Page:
Francois hums along for some time, but after about three hours it's intensity gathers steam. The scent becomes more lush, and the labdanum is spicy and throws a warm glow. This brought to mind the analogy of a party. When you first enter the vibes are good and you know it's going to be a good night, but it starts off fairly quiet, scattered laughter here and there. A few hours in the place is hopping, with the din of conversation, bursts of laughter, and good humor radiating through the space. Francois never become too big or overbearing on my skin, but it does seem to build up to a grand finale before eventually beginning a slow fade to dark.

In addition to the memories that Francois conjured, it also made this song pop into my head. It's an old one from the 80s or 90s, and it's indicative of the music I grew up with in Texas; a mixture of Southern twang, Texas country, and rock. For whatever reason this song and the singer's gravely voice captures the mood that this fragrance imparts to me. Ms. Reinthal, the perfumer, may have pictured Francois as a more sophisticated character than I've painted here, but I hope she doesn't mind that Francois led me to revisit some old county roads.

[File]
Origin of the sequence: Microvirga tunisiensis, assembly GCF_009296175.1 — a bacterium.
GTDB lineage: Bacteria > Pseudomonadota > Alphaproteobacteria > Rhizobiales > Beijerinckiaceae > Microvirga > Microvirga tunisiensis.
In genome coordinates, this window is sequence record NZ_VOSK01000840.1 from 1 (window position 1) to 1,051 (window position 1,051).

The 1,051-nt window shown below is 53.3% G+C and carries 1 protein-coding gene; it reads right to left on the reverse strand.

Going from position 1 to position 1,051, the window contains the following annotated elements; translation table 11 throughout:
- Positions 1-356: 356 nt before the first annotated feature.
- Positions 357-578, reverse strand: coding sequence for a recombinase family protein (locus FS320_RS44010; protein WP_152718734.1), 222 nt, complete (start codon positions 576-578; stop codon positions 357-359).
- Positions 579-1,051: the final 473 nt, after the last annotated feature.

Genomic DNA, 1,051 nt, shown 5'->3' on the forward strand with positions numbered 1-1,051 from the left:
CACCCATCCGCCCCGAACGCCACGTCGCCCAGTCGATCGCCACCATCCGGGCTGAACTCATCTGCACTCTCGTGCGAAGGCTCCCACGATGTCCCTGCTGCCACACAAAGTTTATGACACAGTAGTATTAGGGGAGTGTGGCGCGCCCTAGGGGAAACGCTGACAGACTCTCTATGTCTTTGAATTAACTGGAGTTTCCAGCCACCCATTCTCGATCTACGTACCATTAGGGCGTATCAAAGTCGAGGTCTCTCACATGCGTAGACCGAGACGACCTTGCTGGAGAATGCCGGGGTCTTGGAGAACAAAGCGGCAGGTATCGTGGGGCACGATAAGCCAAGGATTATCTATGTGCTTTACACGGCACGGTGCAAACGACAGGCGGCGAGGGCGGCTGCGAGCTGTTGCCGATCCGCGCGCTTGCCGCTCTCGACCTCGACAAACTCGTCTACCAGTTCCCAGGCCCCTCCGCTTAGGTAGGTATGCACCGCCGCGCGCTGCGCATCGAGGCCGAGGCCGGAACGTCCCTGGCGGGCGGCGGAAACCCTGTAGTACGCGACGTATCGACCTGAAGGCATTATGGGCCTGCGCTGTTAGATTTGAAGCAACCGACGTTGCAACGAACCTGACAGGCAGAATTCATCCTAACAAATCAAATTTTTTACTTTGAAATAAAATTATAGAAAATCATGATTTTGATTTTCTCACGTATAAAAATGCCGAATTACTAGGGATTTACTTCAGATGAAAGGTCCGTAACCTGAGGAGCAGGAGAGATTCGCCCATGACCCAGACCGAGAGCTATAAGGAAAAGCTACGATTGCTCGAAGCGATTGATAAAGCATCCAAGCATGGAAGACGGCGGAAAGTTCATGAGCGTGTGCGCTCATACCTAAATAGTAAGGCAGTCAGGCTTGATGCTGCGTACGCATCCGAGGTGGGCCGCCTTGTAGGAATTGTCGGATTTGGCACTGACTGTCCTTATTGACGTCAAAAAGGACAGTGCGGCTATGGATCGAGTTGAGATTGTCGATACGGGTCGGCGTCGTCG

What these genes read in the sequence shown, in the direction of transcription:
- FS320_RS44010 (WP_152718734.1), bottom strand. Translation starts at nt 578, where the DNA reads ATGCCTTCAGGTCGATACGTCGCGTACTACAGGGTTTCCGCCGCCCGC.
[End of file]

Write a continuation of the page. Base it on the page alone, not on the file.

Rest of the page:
Toene Reinthal's website is here and she ships worldwide.


In light of recent events I think most of us are being careful to ensure we don't say the wrong thing and are sensitive to  others. Normally I would have posted this song without a second thought, but it is that Southern Redneck sound which at times can give the wrong message, so it gave me pause. So I did a little digging and I was delighted to find that Steve Earle, the performer and song writer, is a bit of a renegade in the country music world. He was raised in the South and today his music has the style we called Outlaw Country when I was younger, and in 2015 he put out a song called Mississippi It's Time, calling for the removal of the image of the Confederate flag from the Mississippi state flag. Here are a few of the lyrics:

Mississippi, don't you reckon it's time
That the flag came down, cause the world turned around
And we can't move ahead if we're looking behind.

I know this has nothing to do with the perfume, but it just seemed like such a happy accident that the song that spoke to me at the first whiff of Francois was by a singer who has a message so relevant in light of the events taking place in our nation.

Top photo from website. Road photo: I purchased my samples from the TRNP website.